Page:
The Hakomi Method of Body-Centered Psychotherapy was founded by Ron Kurtz in the mid-70’s. A perfect fusion of traditional theory, body-mind science,taoism,native american philosophy and more, Hakomi is a synthesis of philosophies, techniques, and approaches that “has its own unique artistry, form, and organic process.”
Hakomi is grounded in the five principles of Mindfulness, Non-violence, Unity, Organicity and Mind-body Integration. Mindfulness implies the open and non-judgmental observance of the self. In studying our personal organization around a particular problem, we use mindfulness to discover the underlying emotional and historical aspects. Non-violence assures that not only will the client be kept safe as they process deep material, but that any self-violence will be attended to and transformed. Unity speaks to the understanding that all living beings are essential to one another and all parts of the self or self experiences are important and included. Organicity allows for the emergence of the organic self. Safety, pacing and mindfulness give room for the real self to move, speak and express it’s deepest needs. Mind-Body Integration ensures that the body is as essential as the mind in the transformation of traumatic and emotional wounding.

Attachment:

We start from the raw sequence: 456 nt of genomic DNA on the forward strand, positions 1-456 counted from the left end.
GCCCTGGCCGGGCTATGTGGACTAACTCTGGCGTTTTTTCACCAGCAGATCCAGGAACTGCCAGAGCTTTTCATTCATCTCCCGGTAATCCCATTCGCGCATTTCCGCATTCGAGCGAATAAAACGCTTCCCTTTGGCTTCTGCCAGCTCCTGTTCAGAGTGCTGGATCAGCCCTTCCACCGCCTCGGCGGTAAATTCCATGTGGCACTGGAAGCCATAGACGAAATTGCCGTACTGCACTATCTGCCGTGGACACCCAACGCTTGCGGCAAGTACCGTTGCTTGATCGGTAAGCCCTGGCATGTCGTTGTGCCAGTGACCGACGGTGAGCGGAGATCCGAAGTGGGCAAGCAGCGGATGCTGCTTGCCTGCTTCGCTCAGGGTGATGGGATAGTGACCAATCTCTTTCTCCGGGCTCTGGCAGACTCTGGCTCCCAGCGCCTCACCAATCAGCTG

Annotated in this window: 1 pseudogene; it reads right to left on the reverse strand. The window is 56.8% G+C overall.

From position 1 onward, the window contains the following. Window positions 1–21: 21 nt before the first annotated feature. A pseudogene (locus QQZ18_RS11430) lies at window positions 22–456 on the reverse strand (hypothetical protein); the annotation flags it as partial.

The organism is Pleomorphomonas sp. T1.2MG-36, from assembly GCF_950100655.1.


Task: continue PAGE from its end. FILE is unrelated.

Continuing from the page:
In the Hakomi process, the therapist pays close attention, not only to the content of the client’s story, but to the body experience as well. Client’s will be asked to study, in mindfulness, a certain body sensation, movement,shift or change that arises as they speak to feel the full meaning of the experience. Still tracking closely, the therapist checks for safety and depth, guiding the client’s attention until real insight becomes available. Together they discover what the body knows or remembers about the origins of the problem and loss of support. Including the body, they work together to provide the missing nourishment and bring the self back to wholeness, new perspective and possibility.